Last week's letter from Learning and Skills Council chief executive, Mark Haysom, gives a clear set of decisions on college funding.
The LSC calculates that it will have 7.5 per cent more cash to spend on colleges in 20056. It will top this up with money saved by cutting lower-priority budgets. Five per cent will be added to the price paid for each course, leaving the rest of the money to pay for 3 per cent growth in student numbers. There will be no growth in adult student numbers but, equally, if the sums are right, no cuts in the overall totals. The LSC will cut funding for working adults on the assumption that colleges will raise fees by 10 per cent to compensate. Meanwhile, they will shift money saved to extend the level 2 entitlement and fund more basic skills courses.
Finally, the unloved system of performance-related funding will be reformed.
Underpinning all this is some extra money borrowed from the Department for Education and Skills. An extra pound;64 million - on top of the money announced in the November grant letter - can be used to limit adult course cuts. It is not as good as a late Christmas present but it would be churlish not to give credit to ministers and officials for listening to the evidence.
The college sector has lobbied hard to explain its central role in meeting national needs. Last week's announcement is a sign that this message has got through. Back in the summer, it was difficult to see how the LSC could balance its 20056 budget without breaking major government promises or funding guarantees. There are lots of questions about the pound;64 million, but better to have the money than not at all.
The other news from the LSC is a new emphasis on assessing college performance before agreeing budgets going forward. The message here is targets, targets, targets. For all the rhetoric about a demand-led system, the reality is that the only demand that counts is that expressed in government targets. The Government has set these targets to achieve long-term goals for society. The LSC repeatedly makes clear that the cost of the targets leave it with little left for anything else. This puts the LSC and colleges on a collision course when local people and employers demand something else.
This clash is not really an issue in 16-18 education because the government targets coincide with individual demand. The issues in 16-18 education are the levels of funding in different sorts of institutions and the advantages conferred on school sixth-forms at all stages of the funding process. But for those involved in adult education, the conflict between government targets and local demand is ever-present. This year's funding fix limits the damage but provides no longer-term resolution.
Furthermore, the emphasis being placed by the LSC on performance exposes the inadequacy of the data underpinning the funding systems. Decisions about 20056 will be made on partial data and forecasts, exposing colleges to considerable penalties if they get their numbers wrong. In theory, the LSC has abolished clawback and created a new, more stable system in which it can work with colleges to achieve shared goals. In practice, a system of automatic, end-of-year clawback has been replaced by a voluntary system in which the LSC asks politely for some of its money back several months after the college has already spent it.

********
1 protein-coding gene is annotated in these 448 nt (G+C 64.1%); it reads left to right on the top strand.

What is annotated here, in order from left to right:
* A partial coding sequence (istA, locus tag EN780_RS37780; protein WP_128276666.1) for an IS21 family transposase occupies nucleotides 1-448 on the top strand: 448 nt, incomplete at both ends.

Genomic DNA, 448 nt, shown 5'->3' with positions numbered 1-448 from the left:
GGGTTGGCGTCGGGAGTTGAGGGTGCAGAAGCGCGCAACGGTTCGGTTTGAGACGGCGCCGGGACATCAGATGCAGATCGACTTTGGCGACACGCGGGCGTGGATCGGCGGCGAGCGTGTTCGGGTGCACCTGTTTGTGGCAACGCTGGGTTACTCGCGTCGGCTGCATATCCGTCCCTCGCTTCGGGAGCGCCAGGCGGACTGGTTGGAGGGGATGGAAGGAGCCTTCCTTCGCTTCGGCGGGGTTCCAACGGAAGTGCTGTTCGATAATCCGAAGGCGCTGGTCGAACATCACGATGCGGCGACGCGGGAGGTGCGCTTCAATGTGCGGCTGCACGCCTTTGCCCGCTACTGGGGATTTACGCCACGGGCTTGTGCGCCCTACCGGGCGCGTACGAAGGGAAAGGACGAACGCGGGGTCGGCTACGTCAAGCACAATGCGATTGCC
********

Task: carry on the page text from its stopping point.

Some 100 principals face these requests now, for 20045, and find themselves playing a form of funding blackjack with their local office. Do you show your cards now and take a bet you'll get a better hand next round? Or carry on and hope you'll meet your target without going bust? The analogy isn't exact but the point remains. Some colleges were penalised in the 20045 funding round for being too pessimistic - for forecasting that they would miss targets that they subsequently hit. Other colleges are now being penalised for being too optimistic.
Moving forward, all colleges will be under pressure to forecast and deliver success, while making sure that they achieve this success with the right kind of students. It's a systems issue which needs to be addressed in the LSC's Agenda for Change, but it's also a symptom of the gap between the LSC budget and its targets. If the LSC wasn't under such financial pressure in 20045, it would find it easier to keep the promises in Success for All and plan-led funding.
Matching promises and budgets will become even more difficult in 20067.
Ministers have already pledged the education budget to schools, universities and childcare, leaving minimal increases for the LSC. An increase in the number of students or new initiatives cannot be funded without cuts elsewhere. Any good news for 20056 gets cancelled the year after. Unsurprisingly, the LSC has decided it cannot make any commitments beyond 2006. Colleges are being asked to prepare three-year plans but will get one-year budgets. The letter from Mark Haysom does not say this but, if you read between the lines, the message is clear. Prepare for the worst in 2006.
Julian Gravatt is director of funding and development for the Association of Colleges